Primary metabolism during biosynthesis of secondary wall polymers of protoxylem vessel elements

Misato Ohtani, Keiko Morisaki, Yuji Sawada, Ryosuke Sano, Abigail Loren Tung Uy, Atsushi Yamamoto, Tetsuya Kurata, Yoshimi Nakano, Shiro Suzuki, Mami Matsuda, Tomohisa Hasunuma, Masami Yokota Hirai, Taku Demura

    Research output: Contribution to journalArticlepeer-review

    25 Citations (Scopus)


    Xylem vessels, the water-conducting cells in vascular plants, undergo characteristic secondary wall deposition and programmed cell death. These processes are regulated by the VASCULAR-RELATED NAC-DOMAIN (VND) transcription factors. Here, to identify changes in metabolism that occur during protoxylem vessel element differentiation, we subjected tobacco (Nicotiana tabacum) BY-2 suspension culture cells carrying an inducible VND7 system to liquid chromatography-mass spectrometry-based wide-target metabolome analysis and transcriptome analysis. Time-course data for 128 metabolites showed dynamic changes in metabolites related to amino acid biosynthesis. The concentration of glyceraldehyde 3-phosphate, an important intermediate of the glycolysis pathway, immediately decreased in the initial stages of cell differentiation. As cell differentiation progressed, specific amino acids accumulated, including the shikimate-related amino acids and the translocatable nitrogen-rich amino acid arginine. Transcriptome data indicated that cell differentiation involved the active up-regulation of genes encoding the enzymes catalyzing fructose 6-phosphate biosynthesis from glyceraldehyde 3-phosphate, phosphoenolpyruvate biosynthesis from oxaloacetate, and phenylalanine biosynthesis, which includes shikimate pathway enzymes. Concomitantly, active changes in the amount of fructose 6-phosphate and phosphoenolpyruvate were detected during cell differentiation. Taken together, our results show that protoxylem vessel element differentiation is associated with changes in primary metabolism, which could facilitate the production of polysaccharides and lignin monomers and, thus, promote the formation of the secondary cell wall. Also, these metabolic shifts correlate with the active transcriptional regulation of specific enzyme genes. Therefore, our observations indicate that primary metabolism is actively regulated during protoxylem vessel element differentiation to alter the cell’s metabolic activity for the biosynthesis of secondary wall polymers.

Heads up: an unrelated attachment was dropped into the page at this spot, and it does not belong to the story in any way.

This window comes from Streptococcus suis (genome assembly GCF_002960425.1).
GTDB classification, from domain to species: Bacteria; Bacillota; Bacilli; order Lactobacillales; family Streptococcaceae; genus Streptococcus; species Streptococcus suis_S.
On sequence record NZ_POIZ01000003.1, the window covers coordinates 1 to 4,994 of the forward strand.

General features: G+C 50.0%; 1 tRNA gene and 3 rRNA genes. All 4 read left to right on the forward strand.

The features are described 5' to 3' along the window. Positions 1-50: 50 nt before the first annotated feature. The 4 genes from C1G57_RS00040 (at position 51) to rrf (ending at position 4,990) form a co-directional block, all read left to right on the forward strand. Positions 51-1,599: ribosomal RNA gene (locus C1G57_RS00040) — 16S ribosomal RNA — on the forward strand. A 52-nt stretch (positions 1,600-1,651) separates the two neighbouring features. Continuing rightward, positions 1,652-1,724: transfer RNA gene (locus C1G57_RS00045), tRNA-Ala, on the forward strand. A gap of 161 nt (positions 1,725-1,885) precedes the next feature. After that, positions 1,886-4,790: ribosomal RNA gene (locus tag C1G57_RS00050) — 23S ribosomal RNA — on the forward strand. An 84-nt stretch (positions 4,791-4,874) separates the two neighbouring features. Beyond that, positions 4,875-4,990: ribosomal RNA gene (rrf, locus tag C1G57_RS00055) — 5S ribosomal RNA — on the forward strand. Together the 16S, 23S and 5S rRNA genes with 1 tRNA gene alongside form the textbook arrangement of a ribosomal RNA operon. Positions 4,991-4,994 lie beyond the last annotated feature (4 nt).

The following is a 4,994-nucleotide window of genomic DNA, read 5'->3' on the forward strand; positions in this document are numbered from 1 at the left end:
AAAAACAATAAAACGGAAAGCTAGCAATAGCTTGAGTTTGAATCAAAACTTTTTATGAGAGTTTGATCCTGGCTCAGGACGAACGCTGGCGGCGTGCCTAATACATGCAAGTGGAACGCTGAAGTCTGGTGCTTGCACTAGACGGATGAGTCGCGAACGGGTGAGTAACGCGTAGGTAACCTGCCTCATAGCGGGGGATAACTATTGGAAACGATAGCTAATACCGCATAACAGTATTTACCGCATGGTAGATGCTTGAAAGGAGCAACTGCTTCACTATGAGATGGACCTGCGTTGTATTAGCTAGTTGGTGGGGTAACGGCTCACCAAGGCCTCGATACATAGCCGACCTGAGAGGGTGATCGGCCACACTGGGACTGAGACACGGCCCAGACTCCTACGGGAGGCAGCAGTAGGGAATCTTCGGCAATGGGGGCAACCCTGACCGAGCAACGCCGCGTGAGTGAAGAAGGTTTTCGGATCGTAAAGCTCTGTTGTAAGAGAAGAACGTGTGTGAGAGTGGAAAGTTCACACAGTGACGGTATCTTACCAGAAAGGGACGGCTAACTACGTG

Original languageEnglish
    Pages (from-to)1612-1624
    Number of pages13
    JournalPlant physiology
    Issue number3
    Publication statusPublished - 2016 Nov

    ASJC Scopus subject areas

    • Physiology
    • Genetics
    • Plant Science


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